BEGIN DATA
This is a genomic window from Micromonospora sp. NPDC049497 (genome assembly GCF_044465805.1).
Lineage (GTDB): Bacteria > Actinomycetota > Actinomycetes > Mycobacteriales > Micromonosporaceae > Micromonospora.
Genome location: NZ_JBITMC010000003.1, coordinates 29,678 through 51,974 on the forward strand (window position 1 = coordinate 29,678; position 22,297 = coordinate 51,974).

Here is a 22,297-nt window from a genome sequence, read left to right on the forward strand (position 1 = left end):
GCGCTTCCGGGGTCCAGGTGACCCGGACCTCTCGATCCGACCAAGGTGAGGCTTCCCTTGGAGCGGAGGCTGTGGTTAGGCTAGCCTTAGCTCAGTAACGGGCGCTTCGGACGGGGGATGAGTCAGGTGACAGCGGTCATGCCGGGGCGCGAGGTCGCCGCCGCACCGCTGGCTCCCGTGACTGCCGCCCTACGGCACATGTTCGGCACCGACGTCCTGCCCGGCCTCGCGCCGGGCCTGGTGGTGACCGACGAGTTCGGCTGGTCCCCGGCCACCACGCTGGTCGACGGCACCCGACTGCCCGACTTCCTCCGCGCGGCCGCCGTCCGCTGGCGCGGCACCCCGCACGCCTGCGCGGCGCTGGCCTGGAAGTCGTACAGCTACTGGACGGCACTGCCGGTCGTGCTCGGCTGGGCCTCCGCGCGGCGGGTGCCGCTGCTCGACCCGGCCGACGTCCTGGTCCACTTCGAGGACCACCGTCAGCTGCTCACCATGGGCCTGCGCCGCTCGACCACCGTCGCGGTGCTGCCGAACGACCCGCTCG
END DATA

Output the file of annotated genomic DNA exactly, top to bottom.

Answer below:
This is a genomic window from Micromonospora sp. NPDC049497 (genome assembly GCF_044465805.1).
Lineage (GTDB): Bacteria > Actinomycetota > Actinomycetes > Mycobacteriales > Micromonosporaceae > Micromonospora.
Genome location: NZ_JBITMC010000003.1, coordinates 29,678 through 51,974 on the forward strand (window position 1 = coordinate 29,678; position 22,297 = coordinate 51,974).

Here is a 22,297-nt window from a genome sequence, read left to right on the forward strand (position 1 = left end):
GCGCTTCCGGGGTCCAGGTGACCCGGACCTCTCGATCCGACCAAGGTGAGGCTTCCCTTGGAGCGGAGGCTGTGGTTAGGCTAGCCTTAGCTCAGTAACGGGCGCTTCGGACGGGGGATGAGTCAGGTGACAGCGGTCATGCCGGGGCGCGAGGTCGCCGCCGCACCGCTGGCTCCCGTGACTGCCGCCCTACGGCACATGTTCGGCACCGACGTCCTGCCCGGCCTCGCGCCGGGCCTGGTGGTGACCGACGAGTTCGGCTGGTCCCCGGCCACCACGCTGGTCGACGGCACCCGACTGCCCGACTTCCTCCGCGCGGCCGCCGTCCGCTGGCGCGGCACCCCGCACGCCTGCGCGGCGCTGGCCTGGAAGTCGTACAGCTACTGGACGGCACTGCCGGTCGTGCTCGGCTGGGCCTCCGCGCGGCGGGTGCCGCTGCTCGACCCGGCCGACGTCCTGGTCCACTTCGAGGACCACCGTCAGCTGCTCACCATGGGCCTGCGCCGCTCGACCACCGTCGCGGTGCTGCCGAACGACCCGCTCG